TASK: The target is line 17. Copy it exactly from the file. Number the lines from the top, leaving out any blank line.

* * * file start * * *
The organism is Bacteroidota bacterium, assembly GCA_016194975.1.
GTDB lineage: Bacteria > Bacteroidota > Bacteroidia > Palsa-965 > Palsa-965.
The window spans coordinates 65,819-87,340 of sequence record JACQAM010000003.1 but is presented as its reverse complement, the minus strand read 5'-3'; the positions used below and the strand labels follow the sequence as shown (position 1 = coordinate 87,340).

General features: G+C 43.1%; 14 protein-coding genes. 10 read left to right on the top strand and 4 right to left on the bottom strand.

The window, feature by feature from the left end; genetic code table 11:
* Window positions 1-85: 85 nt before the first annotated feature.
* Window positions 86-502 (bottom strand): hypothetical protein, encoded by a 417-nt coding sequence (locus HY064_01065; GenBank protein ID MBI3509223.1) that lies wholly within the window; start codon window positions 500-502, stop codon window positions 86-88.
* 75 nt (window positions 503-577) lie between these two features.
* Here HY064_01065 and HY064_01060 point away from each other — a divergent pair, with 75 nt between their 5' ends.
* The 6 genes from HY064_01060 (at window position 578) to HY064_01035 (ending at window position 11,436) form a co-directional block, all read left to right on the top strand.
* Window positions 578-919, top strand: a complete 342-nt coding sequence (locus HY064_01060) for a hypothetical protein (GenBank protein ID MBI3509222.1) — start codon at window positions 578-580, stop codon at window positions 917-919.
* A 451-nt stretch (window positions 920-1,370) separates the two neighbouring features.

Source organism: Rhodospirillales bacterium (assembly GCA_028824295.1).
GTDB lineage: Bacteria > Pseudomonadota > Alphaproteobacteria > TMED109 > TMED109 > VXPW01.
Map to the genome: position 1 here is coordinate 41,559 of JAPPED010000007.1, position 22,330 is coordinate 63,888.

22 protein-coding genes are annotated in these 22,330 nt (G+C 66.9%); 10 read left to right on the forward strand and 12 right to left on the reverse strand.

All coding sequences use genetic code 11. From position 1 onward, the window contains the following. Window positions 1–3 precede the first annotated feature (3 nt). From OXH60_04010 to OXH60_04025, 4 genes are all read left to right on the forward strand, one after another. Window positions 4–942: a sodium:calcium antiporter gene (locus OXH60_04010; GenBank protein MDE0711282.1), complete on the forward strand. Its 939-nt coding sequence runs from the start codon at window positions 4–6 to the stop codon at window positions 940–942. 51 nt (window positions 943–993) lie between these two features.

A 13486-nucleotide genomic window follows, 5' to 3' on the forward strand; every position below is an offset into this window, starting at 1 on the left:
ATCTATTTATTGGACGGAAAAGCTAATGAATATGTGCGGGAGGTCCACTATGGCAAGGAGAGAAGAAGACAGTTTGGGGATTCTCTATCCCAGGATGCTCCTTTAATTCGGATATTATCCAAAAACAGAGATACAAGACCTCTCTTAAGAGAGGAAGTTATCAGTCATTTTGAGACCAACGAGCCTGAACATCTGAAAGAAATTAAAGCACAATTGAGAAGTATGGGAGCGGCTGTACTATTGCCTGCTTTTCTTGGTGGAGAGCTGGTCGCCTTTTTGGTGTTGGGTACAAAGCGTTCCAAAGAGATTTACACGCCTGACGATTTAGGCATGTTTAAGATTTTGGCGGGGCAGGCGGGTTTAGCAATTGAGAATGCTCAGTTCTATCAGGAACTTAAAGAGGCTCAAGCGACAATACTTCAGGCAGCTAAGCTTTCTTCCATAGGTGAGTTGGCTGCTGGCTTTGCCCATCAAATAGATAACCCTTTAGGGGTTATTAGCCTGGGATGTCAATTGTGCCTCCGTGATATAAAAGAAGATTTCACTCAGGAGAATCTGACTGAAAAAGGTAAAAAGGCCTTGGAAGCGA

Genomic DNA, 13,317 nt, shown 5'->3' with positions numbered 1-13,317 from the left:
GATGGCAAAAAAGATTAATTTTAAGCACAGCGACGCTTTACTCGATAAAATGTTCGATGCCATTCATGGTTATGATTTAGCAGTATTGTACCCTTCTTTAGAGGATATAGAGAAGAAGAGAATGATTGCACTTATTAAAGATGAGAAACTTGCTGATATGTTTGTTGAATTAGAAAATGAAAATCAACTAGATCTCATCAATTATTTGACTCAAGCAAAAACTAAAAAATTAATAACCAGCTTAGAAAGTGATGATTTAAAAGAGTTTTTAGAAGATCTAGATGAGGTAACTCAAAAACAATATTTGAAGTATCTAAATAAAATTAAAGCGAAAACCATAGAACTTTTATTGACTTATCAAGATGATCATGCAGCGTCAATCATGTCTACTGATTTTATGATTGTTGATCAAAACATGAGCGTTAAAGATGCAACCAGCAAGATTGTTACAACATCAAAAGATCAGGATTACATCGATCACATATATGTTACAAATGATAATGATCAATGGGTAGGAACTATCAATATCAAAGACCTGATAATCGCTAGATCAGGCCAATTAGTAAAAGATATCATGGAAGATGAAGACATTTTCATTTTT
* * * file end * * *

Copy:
All coding sequences use genetic code 11. From position 1 onward, the window contains the following. Window positions 1–3 precede the first annotated feature (3 nt). From OXH60_04010 to OXH60_04025, 4 genes are all read left to right on the forward strand, one after another. Window positions 4–942: a sodium:calcium antiporter gene (locus OXH60_04010; GenBank protein MDE0711282.1), complete on the forward strand. Its 939-nt coding sequence runs from the start codon at window positions 4–6 to the stop codon at window positions 940–942. 51 nt (window positions 943–993) lie between these two features.